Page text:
As previously indicated, the aim of the SST has been to update and refine the FPC’s assessment of banks’ resilience and their ability to lend in a very severe intensification of the macroeconomic shock arising from the pandemic. Consistent with the nature of the exercise, the FPC and Prudential Regulation Committee will therefore not use the test as a direct input for setting capital buffers for UK banks. For 2022, the Bank intends to revert to the annual cyclical scenario stress-testing framework and will publish further details on this in 2022 Q1.

Debt vulnerabilities

The FPC remains vigilant to debt vulnerabilities in the economy that could amplify risks to financial stability.

UK household and corporate debt

The FPC judges that domestic debt vulnerabilities have not increased materially over the course of the pandemic.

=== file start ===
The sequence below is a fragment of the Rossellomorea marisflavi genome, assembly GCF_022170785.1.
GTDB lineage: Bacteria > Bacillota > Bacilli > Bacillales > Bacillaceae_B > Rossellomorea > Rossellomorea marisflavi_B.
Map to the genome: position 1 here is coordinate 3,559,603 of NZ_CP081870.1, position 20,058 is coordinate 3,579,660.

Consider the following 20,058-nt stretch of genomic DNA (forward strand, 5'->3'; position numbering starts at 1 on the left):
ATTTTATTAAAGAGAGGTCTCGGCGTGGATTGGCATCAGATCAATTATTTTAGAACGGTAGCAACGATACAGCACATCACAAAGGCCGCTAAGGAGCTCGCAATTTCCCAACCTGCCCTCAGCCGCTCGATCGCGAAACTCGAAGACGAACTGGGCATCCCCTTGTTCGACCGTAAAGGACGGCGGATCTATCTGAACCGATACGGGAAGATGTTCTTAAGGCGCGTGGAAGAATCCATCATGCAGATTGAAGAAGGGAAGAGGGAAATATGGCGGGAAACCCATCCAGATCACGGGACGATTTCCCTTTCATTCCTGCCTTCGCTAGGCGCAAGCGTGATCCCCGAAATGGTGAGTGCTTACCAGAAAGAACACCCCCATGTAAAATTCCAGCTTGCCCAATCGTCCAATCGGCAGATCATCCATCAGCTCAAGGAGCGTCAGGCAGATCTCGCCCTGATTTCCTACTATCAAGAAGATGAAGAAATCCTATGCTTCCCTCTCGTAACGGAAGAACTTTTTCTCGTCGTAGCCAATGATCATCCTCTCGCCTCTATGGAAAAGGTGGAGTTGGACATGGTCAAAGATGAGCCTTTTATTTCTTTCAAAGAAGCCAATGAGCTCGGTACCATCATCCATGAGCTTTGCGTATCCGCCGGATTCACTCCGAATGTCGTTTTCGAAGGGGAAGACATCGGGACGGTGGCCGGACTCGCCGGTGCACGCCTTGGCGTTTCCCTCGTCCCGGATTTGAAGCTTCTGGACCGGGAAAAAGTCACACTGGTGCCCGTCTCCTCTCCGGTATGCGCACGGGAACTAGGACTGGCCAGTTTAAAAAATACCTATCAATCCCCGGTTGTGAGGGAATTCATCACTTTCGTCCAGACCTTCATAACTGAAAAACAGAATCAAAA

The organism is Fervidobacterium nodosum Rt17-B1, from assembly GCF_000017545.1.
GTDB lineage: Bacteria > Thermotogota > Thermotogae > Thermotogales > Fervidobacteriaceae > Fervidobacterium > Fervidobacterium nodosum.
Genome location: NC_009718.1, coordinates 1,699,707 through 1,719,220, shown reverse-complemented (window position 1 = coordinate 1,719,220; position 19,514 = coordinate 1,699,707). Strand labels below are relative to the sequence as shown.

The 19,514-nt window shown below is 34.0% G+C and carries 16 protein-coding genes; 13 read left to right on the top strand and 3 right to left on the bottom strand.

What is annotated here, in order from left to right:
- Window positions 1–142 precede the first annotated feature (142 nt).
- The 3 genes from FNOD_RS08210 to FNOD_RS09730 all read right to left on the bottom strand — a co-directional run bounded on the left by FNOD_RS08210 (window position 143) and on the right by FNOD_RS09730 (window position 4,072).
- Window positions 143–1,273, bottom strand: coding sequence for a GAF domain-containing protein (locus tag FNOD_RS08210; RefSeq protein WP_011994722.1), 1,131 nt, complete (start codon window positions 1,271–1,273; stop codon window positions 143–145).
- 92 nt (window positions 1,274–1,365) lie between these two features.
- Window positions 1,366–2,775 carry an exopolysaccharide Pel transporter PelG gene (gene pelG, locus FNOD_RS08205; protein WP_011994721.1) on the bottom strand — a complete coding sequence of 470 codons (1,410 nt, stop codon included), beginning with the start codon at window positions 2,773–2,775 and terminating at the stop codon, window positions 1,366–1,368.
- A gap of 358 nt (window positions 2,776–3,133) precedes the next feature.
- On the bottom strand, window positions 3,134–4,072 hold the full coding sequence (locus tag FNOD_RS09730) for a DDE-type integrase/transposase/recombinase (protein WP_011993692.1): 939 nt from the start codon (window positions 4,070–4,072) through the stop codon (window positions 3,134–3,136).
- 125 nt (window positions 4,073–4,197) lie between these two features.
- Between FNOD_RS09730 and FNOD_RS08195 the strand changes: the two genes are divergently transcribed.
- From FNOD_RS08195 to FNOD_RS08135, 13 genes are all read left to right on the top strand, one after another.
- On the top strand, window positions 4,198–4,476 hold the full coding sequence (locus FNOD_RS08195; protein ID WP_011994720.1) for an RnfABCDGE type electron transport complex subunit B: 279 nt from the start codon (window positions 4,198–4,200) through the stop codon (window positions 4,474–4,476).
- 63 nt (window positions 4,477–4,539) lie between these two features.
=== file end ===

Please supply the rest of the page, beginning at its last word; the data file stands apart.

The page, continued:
So far, UK households’ finances have remained resilient as Covid-related support measures – such as the furlough scheme and the ability to take a payment deferral on mortgages and consumer credit – have ended. Although house prices in the UK have grown in recent months at their fastest annual rate since the global financial crisis, aggregate mortgage debt relative to income has remained broadly stable since 2009. And the share of households with a mortgage debt-servicing ratio (debt servicing costs as a proportion of income) at or above 40% – a level beyond which households are typically much more likely to experience repayment difficulties – remains broadly in line with 2017–19 averages and significantly below levels seen just prior to the global financial crisis. With all other factors, such as income, held constant, mortgage interest rates would need to increase by around 150 basis points for that share to reach its pre-global financial crisis average.